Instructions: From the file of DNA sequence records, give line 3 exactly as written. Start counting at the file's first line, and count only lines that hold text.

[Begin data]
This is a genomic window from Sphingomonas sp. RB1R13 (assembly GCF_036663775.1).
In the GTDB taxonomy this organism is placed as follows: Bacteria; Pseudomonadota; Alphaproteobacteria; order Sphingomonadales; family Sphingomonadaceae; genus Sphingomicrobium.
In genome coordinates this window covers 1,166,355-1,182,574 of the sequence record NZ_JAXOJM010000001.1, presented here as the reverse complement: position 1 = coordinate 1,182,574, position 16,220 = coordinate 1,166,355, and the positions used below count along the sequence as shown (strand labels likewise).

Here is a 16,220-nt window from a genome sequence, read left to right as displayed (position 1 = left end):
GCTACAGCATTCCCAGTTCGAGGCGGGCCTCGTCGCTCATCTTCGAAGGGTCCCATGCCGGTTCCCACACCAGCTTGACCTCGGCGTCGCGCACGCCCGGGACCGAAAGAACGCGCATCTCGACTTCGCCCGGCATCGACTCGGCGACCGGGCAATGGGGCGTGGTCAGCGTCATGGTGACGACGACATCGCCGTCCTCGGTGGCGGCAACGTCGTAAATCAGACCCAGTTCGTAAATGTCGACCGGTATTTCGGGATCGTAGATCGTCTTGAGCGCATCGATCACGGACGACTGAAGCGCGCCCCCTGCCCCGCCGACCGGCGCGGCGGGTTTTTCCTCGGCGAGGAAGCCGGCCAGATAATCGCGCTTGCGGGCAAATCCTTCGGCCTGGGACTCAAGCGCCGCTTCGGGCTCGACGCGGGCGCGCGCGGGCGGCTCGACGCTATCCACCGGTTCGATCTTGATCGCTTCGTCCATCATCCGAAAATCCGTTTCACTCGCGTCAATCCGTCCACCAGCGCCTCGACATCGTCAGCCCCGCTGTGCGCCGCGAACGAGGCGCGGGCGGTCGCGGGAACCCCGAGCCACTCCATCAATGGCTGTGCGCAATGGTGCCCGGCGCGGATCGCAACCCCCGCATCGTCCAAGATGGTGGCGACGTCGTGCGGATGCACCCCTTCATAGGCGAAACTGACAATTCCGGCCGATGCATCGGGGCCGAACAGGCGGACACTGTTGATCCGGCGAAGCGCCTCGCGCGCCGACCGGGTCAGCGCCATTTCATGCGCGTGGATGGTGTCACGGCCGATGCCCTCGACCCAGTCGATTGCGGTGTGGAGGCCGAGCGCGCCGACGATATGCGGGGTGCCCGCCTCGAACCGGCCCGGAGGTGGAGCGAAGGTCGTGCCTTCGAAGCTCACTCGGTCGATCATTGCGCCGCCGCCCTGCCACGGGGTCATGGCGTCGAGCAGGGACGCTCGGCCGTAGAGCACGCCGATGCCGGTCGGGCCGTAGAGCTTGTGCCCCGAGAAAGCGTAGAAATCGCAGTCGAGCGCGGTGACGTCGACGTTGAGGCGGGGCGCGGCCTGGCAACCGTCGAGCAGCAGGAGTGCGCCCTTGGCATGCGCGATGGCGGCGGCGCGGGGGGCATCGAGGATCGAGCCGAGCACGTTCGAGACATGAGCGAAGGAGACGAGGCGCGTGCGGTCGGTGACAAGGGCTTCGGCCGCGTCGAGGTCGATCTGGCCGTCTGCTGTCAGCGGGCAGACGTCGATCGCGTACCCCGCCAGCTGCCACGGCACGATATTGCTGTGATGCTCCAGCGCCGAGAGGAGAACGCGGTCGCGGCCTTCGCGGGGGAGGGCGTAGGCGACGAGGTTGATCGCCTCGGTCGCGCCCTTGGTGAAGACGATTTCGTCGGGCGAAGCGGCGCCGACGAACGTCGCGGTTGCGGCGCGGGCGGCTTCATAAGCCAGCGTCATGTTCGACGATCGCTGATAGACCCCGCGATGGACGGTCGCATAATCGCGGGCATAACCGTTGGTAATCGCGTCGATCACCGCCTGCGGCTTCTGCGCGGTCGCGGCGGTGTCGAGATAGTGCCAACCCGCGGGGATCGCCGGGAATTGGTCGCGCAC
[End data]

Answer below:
In genome coordinates this window covers 1,166,355-1,182,574 of the sequence record NZ_JAXOJM010000001.1, presented here as the reverse complement: position 1 = coordinate 1,182,574, position 16,220 = coordinate 1,166,355, and the positions used below count along the sequence as shown (strand labels likewise).